Sunday 29 January 2023

Pounding Mochi, Hitting Wives, and Tossing Husbands: Violent New Year Traditions in Japan

Akemashite omedetō gozaimasu (明けましておめでとうございます) - Happy New year - to my readers from a very chilly Japan! We're going through a once-in-a-decade cold spell  as I speak, so now may be a good time to take those New Year Decorations - which typically start coming down on January 7th - to the local shrine to be burned before a big bonfire. This is known as dondo-yaki (どんど焼き), a practice that supposedly "releases" the gods which the decorations have been housing over the new year period. Another common new year decoration, the ubiquitous kagami-mochi (two glutinous rice-cakes stacked on top of each other) are traditionally opened and eaten on January 11th in what is known as kagami-biraki (鏡開き). As you can see from the picture, these are typically topped with a tangerine, referred to as a daidai which is actually the colour orange in native Japanese (the repetition of the syllables supposedly points to the continuation of generations over the changing years).

As I explained in an earlier post, the name kagami-mochi comes from its shape: the copper mirrors or kagami used in the Muromachi period were round like a mochi. The kagami-mochi is thus two round lumps of rice cake (mochi) with the smaller one placed on top of the bigger one (representing the past year and the year to come). Kagami-biraki - literally "opening (breaking open) the mirror" - festivals are held all over Japan around January 11th, with the most famous being the annual New Year event held at the Nippon Budokan hall in Chiyoda-ku, Tokyo. Here kagami-biraki involves donning Samurai armour (yoroi), the ritualistic breaking of large mochi offering (as featured on the poster), and taking to the battlefield. It also includes a ceremonial sake toast (sankon no gi) which is no surprise since kagami-biraki also refers to the traditional breaking of a sake casket at weddings.

While most people buy their New Year mochi decorations ready-made from the supermarket (made of plastic with a small rice-cake inside), some people do still make mochi themselves in a process which requires the glutinous rice to be strenuously kneaded. Traditionally, this is done in a wooden or stone mortar (usu) with a heavy wooden mallet in a process known as mochitsuki which is often carried out as a community or neighbourhood event. Pounding the mochi two hundred or so times gives it a smooth, shiny and whiter appearance. More importantly, it is soft enough to eat, though being rather bland itself it is usually consumed with toppings like natto (fermented soy beans), walnut paste, roasted soy-bean flour (kinako), and/or soy sauce (pictured).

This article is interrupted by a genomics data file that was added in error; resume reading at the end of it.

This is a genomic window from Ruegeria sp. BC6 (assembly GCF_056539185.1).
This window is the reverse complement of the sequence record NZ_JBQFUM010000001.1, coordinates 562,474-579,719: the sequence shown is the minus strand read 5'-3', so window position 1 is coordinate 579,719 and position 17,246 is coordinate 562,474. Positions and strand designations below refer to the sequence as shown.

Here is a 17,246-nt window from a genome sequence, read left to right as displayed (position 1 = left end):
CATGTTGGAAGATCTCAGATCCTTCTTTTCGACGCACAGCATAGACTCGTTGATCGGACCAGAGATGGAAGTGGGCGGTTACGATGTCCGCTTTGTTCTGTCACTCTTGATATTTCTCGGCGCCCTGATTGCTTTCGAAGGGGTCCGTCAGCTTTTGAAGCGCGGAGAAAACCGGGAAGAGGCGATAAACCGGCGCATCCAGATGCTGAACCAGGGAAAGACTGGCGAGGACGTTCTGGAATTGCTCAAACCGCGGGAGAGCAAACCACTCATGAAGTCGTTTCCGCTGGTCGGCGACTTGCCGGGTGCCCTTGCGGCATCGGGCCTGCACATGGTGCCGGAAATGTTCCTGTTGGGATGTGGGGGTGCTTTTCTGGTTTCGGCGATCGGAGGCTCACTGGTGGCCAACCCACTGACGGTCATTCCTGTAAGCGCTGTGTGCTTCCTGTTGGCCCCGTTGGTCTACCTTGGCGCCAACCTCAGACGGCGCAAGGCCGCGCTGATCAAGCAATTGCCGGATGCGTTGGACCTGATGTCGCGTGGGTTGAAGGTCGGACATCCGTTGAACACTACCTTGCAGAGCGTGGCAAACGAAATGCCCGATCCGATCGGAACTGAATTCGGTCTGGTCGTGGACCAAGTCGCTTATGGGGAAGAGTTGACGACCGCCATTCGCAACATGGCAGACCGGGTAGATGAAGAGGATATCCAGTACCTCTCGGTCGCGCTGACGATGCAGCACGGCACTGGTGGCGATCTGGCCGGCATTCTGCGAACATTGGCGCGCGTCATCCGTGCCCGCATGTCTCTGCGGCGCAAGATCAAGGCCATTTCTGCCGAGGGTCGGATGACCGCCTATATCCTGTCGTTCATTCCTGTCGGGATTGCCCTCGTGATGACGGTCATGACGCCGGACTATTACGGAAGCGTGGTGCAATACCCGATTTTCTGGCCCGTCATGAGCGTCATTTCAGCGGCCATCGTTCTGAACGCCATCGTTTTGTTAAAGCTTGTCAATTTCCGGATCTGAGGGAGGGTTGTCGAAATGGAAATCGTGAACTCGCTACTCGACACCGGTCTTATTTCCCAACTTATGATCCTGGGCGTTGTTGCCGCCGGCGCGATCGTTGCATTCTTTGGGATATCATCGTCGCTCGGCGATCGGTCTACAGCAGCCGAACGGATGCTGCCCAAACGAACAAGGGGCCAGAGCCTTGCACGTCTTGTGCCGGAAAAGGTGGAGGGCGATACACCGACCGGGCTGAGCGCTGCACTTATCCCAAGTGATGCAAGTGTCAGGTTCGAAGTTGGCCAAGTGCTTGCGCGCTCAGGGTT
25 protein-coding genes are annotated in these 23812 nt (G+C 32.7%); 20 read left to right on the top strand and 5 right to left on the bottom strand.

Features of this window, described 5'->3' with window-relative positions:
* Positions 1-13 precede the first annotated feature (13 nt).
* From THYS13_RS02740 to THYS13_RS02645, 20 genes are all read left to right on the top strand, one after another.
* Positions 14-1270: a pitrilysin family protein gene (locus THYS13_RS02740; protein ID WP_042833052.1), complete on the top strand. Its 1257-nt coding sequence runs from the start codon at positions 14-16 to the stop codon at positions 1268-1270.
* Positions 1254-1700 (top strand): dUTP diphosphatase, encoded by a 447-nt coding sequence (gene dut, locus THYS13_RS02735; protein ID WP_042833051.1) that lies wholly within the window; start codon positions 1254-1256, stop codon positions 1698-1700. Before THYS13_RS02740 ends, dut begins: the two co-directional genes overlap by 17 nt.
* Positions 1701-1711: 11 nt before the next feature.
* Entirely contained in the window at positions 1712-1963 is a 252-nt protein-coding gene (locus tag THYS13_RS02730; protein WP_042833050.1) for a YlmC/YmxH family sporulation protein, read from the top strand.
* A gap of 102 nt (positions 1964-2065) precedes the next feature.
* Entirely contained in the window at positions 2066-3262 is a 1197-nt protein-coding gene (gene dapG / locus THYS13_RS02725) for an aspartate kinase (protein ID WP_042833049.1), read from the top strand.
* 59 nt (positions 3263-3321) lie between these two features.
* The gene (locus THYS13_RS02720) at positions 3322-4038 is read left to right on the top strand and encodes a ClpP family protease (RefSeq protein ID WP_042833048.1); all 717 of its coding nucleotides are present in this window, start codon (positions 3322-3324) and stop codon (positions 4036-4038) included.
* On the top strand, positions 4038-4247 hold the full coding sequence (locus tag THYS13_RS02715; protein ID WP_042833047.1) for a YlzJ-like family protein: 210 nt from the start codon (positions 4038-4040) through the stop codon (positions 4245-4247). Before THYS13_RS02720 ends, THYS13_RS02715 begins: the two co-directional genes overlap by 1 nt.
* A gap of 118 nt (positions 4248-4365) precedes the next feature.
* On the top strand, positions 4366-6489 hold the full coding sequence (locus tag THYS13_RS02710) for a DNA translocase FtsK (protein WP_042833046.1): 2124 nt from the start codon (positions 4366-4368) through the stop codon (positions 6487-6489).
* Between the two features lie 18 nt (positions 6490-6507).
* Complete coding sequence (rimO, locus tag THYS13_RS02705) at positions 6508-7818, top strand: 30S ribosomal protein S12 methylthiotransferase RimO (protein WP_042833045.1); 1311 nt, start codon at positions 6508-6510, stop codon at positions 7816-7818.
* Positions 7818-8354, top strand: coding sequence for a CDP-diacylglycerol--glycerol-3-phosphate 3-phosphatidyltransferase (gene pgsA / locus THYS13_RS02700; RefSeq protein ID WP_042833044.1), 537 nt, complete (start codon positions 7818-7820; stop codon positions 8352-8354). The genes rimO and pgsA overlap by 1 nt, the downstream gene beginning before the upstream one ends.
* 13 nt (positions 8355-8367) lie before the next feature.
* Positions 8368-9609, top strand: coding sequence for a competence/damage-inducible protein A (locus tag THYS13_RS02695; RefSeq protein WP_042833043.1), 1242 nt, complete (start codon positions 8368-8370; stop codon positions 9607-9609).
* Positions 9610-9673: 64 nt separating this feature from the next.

Koshōgatsu (Little New Year) on January 15th - a nod to the old lunar calendar - bookends the New Year period, and usually marks the last day for disposing of decorations. Although many Japanese are unfamiliar with Koshōgatsu, some rural communities still pray for a good harvest and eat azuki-bean rice porridge (小豆粥) on this day. One of the most disturbing Koshōgatsu traditions was that of hitting newly-wed brides on the backside with a sacred wooden pole or broom to ensure their fertility, a practice known variously as yome(no shiri)tataki (嫁[の尻]たたき) or yome-iwai (嫁祝い), literally "hitting the daughter-in-law's bottom" or "celebrating the daughter-in-law." Thankfully, this pretty awful "tradition" was banned in the post-war period, though a modern, ostensibly pain-free, version involving children gently "stroking" the newly-wed's bottom with small brooms is still going (see here). In contrast, one tradition that remains largely unchanged, at least in Niigata, is muko-nage (婿投げ) or "son-in-law throwing" in which a newly-wed groom is thrown down a snowy slope in the general direction of his new wife (see here). Not sure if that does much for fertility but with the plummeting birthrate, I suppose anything is worth a try. And on that note, let me ask you what your favourite (unorthodox) Japanese traditions or festivals are - answers in the COMMENTS please!


Unknown said...

interesting! And did you know, In "Womansword: what japanese words say about women" by Kittredge Cherry January 15 was called "onna shogatsu" and "ko shogastu". On this day of the year, women were given a break from the cooking and cleaning, tasks that reached a crescendo during the big new year's festivities around 1 January. ... Not much seems to have happened on women's new year except for the eating of simple foods and the greeting of friends and the burning of the new year's decoration.

Coincidentally I just used her text about this topic (pp50-51) in a class last week.

Chris Burgess said...

Thanks for the comment! Since the burden of preparing for New Year typically falls on the wife, she definitely deserves a break, though one day in the year doesn't seem nearly enough. I do remember that book though - pubished back in 1987, with a new 30th aniversary edition out in 2016! Will put it up as this month's recommended read.